Short fiber reinforced composites have gained increasing technological importance due to their versatility that lends them to a wide range of applications. These composites are useful because they include a reinforcing phase in which high tensile strengths can be reached, and a matrix that allows to hold the reinforcement and to transfer applied stress to it. It is a well-known fact, that such materials can have excellent mechanical, thermal and electrical properties that make them widely used in industry. During the manufacture process, fibers adopt a preferential orientation that can vary significantly across the geometry. Once the suspension is cooled or cured to make a solid composite, the fiber orientation becomes a key feature of the final product since it affects the elastic modulus, the thermal and electrical conductivities, and the strength of the composite material. In this work we analyzed the state-of-the-art and the recent developments in the numerical modeling of short fiber suspensions involved in industrial flows.
The article presents the up to date review and discussion of approaches used to express mechanical behavior of artery walls. The physiology of artery walls and its relation to the models is discussed. Presented models include the simplest 0d and 1d ones but emphasis is put to the most sophisticated approaches which are based on the theory of 3d nonlinear elasticity. Also the alternative approach which consists in simple delinearization of the Koiter shell equations is presented.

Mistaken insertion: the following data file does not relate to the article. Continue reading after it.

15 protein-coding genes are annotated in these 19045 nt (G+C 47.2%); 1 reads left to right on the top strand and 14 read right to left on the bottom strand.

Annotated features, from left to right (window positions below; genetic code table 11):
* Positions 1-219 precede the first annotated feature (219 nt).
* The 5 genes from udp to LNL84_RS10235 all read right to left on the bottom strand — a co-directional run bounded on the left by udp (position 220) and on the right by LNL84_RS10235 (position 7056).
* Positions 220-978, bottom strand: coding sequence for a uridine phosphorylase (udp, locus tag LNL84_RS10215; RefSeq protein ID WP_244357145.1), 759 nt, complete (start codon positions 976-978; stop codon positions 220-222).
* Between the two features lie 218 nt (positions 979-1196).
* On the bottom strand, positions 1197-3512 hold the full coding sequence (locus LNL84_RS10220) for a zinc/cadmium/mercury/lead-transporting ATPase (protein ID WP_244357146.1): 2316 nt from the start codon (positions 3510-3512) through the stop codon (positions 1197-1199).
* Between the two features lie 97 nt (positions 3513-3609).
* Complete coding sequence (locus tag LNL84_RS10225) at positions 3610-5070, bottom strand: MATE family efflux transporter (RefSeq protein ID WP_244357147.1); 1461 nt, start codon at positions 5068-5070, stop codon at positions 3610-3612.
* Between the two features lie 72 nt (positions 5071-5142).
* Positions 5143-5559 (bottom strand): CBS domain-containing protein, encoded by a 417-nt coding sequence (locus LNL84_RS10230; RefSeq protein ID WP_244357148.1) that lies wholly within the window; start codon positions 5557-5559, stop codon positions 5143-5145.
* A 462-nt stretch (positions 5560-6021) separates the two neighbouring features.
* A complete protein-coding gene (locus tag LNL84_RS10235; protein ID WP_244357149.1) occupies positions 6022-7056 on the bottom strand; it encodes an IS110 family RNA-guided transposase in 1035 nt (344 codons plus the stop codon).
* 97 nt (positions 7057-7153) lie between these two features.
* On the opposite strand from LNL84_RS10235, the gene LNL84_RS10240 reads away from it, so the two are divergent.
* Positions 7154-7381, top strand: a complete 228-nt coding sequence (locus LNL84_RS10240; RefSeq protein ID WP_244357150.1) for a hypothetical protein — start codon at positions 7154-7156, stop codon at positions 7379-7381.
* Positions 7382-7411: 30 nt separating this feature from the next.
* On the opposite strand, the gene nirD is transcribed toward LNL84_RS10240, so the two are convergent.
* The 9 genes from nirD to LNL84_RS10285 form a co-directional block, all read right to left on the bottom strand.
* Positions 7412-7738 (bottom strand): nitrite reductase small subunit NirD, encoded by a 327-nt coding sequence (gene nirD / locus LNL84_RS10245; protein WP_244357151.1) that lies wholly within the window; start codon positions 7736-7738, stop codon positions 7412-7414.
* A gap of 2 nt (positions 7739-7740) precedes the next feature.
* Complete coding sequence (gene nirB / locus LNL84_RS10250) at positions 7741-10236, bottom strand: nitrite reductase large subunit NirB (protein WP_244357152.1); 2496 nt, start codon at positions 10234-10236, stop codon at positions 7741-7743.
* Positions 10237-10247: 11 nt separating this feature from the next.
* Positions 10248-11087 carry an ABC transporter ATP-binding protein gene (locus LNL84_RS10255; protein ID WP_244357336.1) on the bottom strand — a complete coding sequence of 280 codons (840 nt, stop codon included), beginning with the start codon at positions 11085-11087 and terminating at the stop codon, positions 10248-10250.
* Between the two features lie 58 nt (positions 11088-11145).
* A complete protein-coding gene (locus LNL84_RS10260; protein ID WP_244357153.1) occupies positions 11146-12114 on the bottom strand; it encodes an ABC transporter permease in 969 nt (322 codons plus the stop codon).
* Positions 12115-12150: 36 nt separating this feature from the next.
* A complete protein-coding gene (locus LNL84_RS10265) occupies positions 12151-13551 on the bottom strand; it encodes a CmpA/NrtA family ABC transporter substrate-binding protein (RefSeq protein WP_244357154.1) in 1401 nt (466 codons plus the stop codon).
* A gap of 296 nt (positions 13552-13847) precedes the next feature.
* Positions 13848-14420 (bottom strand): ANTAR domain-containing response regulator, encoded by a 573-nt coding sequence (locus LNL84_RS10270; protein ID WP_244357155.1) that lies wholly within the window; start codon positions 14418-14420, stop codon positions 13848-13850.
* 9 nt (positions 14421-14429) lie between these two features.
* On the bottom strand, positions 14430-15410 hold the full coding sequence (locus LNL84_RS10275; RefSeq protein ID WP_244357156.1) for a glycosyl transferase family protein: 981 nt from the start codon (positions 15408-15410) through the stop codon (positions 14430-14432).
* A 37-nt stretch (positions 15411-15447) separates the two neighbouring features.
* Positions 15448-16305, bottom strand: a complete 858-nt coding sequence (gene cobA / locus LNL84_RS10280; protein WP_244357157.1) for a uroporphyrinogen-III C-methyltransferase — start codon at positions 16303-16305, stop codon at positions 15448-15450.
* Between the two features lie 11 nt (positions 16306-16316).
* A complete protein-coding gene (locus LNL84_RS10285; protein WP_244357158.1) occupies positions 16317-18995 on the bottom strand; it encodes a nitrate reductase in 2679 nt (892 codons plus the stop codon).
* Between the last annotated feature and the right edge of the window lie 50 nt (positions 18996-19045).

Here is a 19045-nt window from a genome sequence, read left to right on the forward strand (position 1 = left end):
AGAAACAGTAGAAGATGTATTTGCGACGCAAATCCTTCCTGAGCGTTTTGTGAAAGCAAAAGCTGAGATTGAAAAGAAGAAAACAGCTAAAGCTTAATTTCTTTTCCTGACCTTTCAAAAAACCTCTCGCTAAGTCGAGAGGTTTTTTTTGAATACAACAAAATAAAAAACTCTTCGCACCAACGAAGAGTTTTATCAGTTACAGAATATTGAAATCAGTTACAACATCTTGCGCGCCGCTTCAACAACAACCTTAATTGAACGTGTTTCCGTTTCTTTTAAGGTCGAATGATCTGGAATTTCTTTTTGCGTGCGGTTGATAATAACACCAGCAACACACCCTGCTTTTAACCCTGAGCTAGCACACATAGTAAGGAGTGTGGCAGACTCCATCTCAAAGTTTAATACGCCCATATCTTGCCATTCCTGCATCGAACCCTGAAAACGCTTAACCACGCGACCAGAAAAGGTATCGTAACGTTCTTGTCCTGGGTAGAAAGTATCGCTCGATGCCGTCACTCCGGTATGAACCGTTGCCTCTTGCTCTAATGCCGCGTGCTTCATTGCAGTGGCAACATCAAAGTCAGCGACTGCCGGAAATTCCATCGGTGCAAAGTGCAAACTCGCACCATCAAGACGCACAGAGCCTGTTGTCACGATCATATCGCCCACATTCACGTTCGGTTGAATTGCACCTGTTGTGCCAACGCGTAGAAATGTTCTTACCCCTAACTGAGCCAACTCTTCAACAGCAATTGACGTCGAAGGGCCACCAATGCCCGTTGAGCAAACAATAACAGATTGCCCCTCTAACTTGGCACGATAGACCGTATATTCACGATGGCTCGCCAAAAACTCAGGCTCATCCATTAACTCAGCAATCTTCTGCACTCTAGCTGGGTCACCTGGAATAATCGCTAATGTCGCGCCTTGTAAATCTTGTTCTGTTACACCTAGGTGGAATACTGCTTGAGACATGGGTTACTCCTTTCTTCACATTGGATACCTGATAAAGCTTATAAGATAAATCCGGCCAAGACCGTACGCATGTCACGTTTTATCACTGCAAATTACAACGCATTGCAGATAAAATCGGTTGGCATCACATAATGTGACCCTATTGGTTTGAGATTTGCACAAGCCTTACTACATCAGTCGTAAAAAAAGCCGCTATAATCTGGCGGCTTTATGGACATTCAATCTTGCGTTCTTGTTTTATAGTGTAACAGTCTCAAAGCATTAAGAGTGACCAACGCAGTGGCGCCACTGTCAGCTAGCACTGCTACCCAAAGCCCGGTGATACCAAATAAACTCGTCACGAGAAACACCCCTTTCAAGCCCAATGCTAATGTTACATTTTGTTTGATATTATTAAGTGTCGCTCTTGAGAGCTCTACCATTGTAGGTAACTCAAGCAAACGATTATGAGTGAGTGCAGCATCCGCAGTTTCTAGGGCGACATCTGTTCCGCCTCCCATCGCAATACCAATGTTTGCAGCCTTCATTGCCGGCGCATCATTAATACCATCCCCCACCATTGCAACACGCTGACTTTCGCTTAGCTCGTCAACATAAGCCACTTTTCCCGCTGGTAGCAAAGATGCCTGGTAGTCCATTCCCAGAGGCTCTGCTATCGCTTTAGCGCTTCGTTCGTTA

Design knowledge incorporates information about designed objects and their attributes, as well as about other aspects of the design process. Such information about designed artifacts and any associated design concepts can be represented in several different forms or languages. This paper describes the languages of design, emphasizing particularly the representation of designed objects. Inasmuch as some of these design languages derive from computational styles, and since all are used to develop computational models of design, these languages form a useful backdrop for understanding and furthering the role of computers in engineering design.
Bodies with exotic properties display material substructural complexity from nano to meso-level. Various models have been built up in condensed matter physics to represent the behavior of special classes of complex bodies. In general, they fall within the setting of an abstract model building framework which is not only a unifying structure of existing models but—above all—atool to construct special models of new exotic materials. We describe here basic elements of this framework, the one ofmultifield theories, trying to furnish a clear idea of the subtle theoretical and computational problems arising within it. We present the matter in a form that allows one to construct appropriate algorithms in special cases of physical interest. We discuss also issues related to the construction of compatible and mixed finite elements in linearized setting, the extension of extended finite element methods to analyze the influnce of material substructures on crack growth, the evolution of sharp discontinuity surfaces in complex bodies. Concrete examples of complex bodies are also presented with a number of details.